As a retired Monroe County sheriff told the Miami Herald, "They were eating a lot of honey buns on the taxpayer."
• • •
After Ryan Frederick took the stand last year during his capital murder trial in Virginia, prosecutor James Willett made a strange request.
Stand up. Open your jacket. Turn sideways.
When he had been arrested for shooting a detective during a drug raid, Frederick had weighed 120 pounds, according to the Virginian-Pilot. After a year in lockup, he ballooned to 185.
Exhibit A: Frederick's gut.
"You're not exactly wasting away from regret and remorse now, are you?" Willett said.
Frederick's behavior at the Chesapeake City Jail was central to prosecutors' argument that he had bragged of the killing. His weight gain, they said, further proved his shamelessness.
But during his testimony, Frederick said the extra pounds stemmed from something else.
To deal with the stresses of jail, he said, he ate.
"I have a bad habit of doughnuts and honey buns," he told the jury.
Some inmates use honey buns to combat cravings deeper than a sweet tooth. At the Hernando County Jail, where honey buns are regulars atop the bestsellers list, the sweets have served as substitutes for other vices.
"Many people in jail are addicts or abusers of substances," said jail administrator Maj. Mike Page. "Alcohol is based in sugars generally, and the human body will receive some satisfaction of cravings from the honey bun as a substitute for the sugar."
Armon Power, an inmate at Alabama's Holman Correctional Facility who earned 30 cents an hour stamping license plates at the prison tag plant, explained it to a TV crew in simpler terms:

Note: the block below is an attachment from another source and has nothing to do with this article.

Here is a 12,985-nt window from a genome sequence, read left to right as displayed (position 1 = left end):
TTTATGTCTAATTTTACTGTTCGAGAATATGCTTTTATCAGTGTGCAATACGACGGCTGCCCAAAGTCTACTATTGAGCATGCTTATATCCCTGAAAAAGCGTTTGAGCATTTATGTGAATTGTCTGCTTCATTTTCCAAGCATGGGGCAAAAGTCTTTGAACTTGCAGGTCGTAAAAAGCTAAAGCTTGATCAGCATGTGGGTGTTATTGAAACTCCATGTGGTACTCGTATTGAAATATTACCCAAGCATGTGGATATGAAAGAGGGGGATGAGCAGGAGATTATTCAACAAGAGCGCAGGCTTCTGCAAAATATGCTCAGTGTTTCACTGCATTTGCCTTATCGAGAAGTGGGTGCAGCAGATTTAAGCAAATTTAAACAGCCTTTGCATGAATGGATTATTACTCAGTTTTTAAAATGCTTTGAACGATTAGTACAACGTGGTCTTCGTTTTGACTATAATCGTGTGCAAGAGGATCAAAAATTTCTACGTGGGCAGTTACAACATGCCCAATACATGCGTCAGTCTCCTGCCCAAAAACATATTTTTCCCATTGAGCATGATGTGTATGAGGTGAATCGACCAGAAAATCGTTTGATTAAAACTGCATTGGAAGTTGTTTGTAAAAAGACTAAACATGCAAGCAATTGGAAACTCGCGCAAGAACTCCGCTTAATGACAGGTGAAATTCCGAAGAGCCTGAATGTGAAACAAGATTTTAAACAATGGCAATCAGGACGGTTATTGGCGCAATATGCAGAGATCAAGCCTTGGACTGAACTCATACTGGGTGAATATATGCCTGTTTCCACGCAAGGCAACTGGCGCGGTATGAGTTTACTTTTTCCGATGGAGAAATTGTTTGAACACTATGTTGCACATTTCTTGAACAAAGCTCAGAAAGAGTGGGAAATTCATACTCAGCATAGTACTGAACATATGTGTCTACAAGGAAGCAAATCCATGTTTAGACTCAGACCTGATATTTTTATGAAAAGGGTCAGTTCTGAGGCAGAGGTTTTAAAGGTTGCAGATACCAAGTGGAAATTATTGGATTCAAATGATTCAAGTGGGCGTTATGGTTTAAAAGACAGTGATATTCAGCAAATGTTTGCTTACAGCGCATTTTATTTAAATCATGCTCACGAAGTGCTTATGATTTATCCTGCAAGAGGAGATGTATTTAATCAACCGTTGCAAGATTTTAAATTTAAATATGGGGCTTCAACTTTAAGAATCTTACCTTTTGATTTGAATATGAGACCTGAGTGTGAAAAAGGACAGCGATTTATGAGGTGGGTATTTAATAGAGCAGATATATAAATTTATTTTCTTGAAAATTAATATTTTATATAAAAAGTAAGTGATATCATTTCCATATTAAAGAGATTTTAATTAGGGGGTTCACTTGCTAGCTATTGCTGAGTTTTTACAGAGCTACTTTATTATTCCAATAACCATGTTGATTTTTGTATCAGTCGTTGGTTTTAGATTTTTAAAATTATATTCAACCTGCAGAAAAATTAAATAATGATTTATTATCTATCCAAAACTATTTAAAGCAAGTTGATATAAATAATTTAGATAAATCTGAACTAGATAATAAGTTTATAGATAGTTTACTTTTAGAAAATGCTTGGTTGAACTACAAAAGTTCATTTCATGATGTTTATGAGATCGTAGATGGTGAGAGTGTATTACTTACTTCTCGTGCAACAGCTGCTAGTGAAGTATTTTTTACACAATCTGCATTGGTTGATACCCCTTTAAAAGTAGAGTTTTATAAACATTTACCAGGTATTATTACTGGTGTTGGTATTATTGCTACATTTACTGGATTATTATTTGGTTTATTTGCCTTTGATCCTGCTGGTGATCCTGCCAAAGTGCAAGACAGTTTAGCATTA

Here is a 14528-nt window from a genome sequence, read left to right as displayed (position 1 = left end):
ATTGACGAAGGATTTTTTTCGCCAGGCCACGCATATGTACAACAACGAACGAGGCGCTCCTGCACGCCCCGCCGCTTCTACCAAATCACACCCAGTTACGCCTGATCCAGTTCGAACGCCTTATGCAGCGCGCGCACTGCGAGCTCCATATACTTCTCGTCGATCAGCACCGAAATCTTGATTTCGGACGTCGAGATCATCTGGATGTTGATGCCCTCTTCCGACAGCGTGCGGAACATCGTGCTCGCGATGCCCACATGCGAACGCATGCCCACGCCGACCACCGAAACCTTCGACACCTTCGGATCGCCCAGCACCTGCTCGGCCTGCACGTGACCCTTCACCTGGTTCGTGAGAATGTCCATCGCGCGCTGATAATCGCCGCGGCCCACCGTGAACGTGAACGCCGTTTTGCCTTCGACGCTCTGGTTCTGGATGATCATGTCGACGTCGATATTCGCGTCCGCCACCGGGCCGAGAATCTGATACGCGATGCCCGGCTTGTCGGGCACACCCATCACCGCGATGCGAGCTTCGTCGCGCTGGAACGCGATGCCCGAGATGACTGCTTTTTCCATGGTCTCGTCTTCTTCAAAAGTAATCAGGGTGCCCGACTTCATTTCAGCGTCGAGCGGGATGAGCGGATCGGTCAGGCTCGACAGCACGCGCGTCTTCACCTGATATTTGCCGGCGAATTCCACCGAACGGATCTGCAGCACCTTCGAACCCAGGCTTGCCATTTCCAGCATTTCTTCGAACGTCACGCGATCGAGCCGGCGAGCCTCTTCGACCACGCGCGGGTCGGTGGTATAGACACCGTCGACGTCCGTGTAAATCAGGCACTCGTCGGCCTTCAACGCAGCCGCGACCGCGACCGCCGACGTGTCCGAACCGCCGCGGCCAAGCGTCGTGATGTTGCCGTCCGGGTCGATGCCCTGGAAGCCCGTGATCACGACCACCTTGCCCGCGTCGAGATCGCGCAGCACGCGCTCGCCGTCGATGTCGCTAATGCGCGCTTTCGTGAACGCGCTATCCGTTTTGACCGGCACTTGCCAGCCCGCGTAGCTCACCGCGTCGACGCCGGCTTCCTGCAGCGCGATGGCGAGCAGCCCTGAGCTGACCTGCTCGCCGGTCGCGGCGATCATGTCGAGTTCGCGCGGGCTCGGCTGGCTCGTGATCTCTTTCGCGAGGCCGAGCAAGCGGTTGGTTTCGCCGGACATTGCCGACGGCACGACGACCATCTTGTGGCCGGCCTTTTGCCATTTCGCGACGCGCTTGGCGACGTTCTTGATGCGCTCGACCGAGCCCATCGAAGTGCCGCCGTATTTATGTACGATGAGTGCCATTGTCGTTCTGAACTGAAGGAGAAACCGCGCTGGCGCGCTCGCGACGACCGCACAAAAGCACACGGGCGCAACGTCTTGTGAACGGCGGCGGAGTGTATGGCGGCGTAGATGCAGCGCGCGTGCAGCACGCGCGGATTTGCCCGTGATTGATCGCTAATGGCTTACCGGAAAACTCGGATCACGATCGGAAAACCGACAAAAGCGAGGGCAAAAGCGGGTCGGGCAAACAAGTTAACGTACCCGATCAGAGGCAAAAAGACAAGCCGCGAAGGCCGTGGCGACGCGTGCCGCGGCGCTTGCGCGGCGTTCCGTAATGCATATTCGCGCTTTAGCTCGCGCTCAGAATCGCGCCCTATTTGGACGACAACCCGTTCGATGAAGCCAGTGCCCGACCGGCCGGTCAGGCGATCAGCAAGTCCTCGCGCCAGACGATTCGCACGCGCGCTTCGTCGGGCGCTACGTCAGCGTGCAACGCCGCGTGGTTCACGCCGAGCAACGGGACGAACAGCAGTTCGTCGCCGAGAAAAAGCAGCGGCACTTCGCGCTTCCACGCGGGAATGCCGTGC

"I crave honey buns. I buy honey buns," he said. "I can't buy no wine."
• • •
Convicted murderer Michael Caruso is a canteen operator at the Zephyrhills state prison. His is a prestigious job. Of all the tedious prison work, his pays the most ($75 a month) and affords him the sweetest office: front and center to the boxes of honey buns.
He sells about 60 sweets a day at this sprawling, razor-wired campus of mostly elderly prisoners in east Pasco. The men like to smother the honey buns with peanut butter Squeezers packets. Some inmates, he said, try to "manipulate" him into handing them over for free, though most think their $1.08 price tags, cheaper than foods like the $2.75 Big AZ Bubba Twins chili cheese dogs, are easier to stomach.
"It's the same as on the street," Caruso said. "When you get paid you drink Budweiser. After that you drink Black Label."
In prison, as in life, thrift wins. In 2009, when Florida upped its canteen prices, 60 families called and wrote letters to complain. Most of the anger, according to the Associated Press, centered on the price of honey buns, raised from 66 cents to 99 cents. (To, now, $1.08.)
But something funny happens, Caruso said. On Fridays, inmates will buy up honey buns for the weekend, when they gather in the dayroom to watch football. The prisoners share. Seems to happen all the time.
Maybe that's what it is with honey buns. They're sweet, when nothing else is.
Posted by Stacey